When visiting Arlington National Cemetery, you will notice labels on many trees, including state champions, memorial trees and Medal of Honor trees. The information on the labels includes the tree's scientific name, common name, family and native range:
The scientific name is universal, allowing horticulturists, naturalists, arborists, botanists and other scientists from around the world to have a standardized name for a tree. The first part of the name is the genus (e.g. type) and the second part of the name is called the specific epithet. The two names together comprise the species name. Sometimes the name includes a third part which indicates that the tree is a subspecies, variety or cultivar of the species. If the name includes an “X” between the genus and species name, this indicates that the tree is a hybrid between two species. When the genus name is preceded by an “X,” the tree is a hybrid or cross between two genera.
The common name is what the tree is known as locally. Common names can be confusing, because the same tree may have different common names in different parts of the world, country or even state. The black gum tree, for example, is also known as the tupelo, black tupelo or sour gum. To avoid any confusion, the use of the scientific name, Nyssa sylvatica, allows scientists from all over the world to understand one another — to be up the right tree, so to speak.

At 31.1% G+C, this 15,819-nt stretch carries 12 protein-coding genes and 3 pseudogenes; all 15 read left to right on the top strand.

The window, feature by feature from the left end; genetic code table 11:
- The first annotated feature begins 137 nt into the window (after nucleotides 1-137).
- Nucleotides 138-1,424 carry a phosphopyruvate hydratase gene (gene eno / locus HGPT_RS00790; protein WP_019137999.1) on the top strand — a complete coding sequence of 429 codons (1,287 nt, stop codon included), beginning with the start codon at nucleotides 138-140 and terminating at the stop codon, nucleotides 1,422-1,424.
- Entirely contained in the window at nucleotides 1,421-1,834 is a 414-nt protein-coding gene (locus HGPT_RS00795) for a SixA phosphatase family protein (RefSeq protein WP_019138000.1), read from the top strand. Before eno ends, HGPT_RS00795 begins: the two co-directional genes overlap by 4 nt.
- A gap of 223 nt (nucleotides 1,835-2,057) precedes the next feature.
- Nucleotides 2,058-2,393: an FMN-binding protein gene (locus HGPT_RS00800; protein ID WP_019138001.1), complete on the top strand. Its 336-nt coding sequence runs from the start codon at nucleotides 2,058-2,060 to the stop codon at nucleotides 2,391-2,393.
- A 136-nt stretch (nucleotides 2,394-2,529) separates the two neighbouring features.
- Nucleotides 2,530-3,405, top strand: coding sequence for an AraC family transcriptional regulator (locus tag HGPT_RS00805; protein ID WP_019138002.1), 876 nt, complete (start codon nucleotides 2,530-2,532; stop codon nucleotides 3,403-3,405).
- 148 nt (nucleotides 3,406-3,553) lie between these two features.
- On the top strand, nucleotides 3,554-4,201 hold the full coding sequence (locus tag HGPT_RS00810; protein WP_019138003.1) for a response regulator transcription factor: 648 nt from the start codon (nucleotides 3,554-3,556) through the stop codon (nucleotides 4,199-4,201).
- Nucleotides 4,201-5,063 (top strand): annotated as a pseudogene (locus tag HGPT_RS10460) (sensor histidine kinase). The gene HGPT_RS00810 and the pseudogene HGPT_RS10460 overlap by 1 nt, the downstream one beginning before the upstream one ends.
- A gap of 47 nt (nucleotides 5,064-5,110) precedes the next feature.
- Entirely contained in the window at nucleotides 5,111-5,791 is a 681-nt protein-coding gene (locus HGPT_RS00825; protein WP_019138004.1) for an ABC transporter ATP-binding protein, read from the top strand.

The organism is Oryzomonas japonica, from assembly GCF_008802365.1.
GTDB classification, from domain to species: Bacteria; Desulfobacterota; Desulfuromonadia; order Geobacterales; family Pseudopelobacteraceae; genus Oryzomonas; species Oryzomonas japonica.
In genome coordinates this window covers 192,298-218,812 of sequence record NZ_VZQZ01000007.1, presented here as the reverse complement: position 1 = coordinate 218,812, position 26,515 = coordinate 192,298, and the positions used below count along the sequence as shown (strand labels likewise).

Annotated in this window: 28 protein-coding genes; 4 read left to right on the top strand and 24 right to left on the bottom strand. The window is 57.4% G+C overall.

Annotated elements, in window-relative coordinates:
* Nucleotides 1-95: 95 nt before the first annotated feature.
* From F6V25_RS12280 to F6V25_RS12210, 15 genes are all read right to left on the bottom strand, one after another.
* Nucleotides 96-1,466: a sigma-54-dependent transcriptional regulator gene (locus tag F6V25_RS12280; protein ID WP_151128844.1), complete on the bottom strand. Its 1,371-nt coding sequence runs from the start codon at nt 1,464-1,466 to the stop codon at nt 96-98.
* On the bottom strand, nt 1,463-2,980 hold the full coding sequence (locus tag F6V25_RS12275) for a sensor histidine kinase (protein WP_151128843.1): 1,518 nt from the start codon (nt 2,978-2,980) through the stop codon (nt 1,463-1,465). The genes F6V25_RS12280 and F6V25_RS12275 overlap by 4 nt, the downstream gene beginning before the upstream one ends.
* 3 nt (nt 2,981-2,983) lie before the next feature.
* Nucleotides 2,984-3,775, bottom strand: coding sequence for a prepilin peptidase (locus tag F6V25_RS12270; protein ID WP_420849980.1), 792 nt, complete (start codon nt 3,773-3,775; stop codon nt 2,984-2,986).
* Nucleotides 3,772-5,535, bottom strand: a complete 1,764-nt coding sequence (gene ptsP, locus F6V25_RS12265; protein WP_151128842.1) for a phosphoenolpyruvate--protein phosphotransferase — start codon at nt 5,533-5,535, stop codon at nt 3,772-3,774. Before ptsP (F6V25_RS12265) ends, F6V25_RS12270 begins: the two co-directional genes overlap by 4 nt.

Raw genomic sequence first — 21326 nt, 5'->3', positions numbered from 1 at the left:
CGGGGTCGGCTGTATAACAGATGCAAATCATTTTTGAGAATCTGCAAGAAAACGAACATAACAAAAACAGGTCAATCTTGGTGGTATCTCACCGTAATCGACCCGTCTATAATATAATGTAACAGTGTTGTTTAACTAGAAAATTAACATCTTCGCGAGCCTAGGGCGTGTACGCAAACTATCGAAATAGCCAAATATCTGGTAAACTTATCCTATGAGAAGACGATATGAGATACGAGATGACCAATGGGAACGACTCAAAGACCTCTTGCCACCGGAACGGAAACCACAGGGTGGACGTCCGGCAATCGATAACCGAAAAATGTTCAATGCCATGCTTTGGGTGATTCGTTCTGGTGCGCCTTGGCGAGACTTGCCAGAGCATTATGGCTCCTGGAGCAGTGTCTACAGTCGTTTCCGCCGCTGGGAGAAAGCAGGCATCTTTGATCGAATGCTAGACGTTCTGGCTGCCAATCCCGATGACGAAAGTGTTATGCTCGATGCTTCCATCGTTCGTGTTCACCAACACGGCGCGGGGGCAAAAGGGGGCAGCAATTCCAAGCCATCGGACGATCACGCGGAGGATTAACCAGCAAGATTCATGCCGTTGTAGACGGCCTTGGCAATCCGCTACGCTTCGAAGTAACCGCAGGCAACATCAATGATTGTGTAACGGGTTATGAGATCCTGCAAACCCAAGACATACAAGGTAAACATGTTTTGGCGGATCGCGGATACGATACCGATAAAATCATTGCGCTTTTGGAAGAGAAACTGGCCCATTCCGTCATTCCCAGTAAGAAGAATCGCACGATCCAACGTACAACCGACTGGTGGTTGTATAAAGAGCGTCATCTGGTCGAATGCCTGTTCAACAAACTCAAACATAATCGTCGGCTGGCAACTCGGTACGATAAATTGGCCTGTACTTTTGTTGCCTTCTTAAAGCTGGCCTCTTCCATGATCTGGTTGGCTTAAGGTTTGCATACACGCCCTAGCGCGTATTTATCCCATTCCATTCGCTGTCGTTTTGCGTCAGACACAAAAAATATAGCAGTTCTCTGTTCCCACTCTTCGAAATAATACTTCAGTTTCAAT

The family name goes one step further in classifying the type of tree. It is useful to understand how different species are related to one another.
The label also indicates the tree's approximate native range. Although a large portion of the cemetery's trees are native to northern Virginia, many exotic or non-native trees complement the landscape.